The law, passed by the Senate on Thursday night, gives the State Department three months to release a report to provide a “detailed explanation” of the circumstances surrounding the assassination.
The report should also examine whether there was any interference in the official investigation into the assassination of the President and whether any of its perpetrators may have been hired by the US government in the past.
Earlier this month, a former Colombian soldier was indicted on July 7, 2021, for allegedly being part of a group of about twenty people who killed Jovnell Moyes at the Presidential Palace in Port-au-Prince and severely injured his wife. United States.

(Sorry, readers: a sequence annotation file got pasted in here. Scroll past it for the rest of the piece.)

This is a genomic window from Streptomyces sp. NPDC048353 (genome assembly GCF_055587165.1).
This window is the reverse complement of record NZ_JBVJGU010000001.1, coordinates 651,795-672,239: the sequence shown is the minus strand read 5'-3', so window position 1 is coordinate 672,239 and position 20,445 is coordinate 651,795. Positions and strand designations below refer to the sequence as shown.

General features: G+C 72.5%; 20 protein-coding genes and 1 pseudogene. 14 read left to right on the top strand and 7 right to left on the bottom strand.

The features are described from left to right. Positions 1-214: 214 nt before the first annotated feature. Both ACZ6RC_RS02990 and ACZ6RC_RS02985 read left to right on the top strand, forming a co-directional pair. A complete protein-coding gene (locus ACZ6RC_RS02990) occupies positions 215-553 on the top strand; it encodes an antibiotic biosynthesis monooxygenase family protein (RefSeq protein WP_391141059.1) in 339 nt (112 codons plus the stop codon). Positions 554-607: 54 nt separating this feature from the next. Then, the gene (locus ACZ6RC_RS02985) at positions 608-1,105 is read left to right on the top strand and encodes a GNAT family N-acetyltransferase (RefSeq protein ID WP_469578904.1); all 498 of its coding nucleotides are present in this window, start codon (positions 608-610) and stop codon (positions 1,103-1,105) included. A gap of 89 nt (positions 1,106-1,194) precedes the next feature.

As part of the investigation, more than 40 people have already been arrested, including fifteen Colombians and Americans of Haitian descent.
But there are many questions about the motives behind the massacre, which has plunged the Caribbean nation into further uncertainty, plagued by poverty, insecurity and corruption.
“We are very concerned about whether the unstable and corrupt Haitian government will allow or condone human rights abuses,” said Senator Ben Gardin, one of the law’s editors, in a statement Friday.
The law also calls for an investigation into a massacre that took place in the Port-au-Prince, La Salin slum in 2018, in which dozens of people died.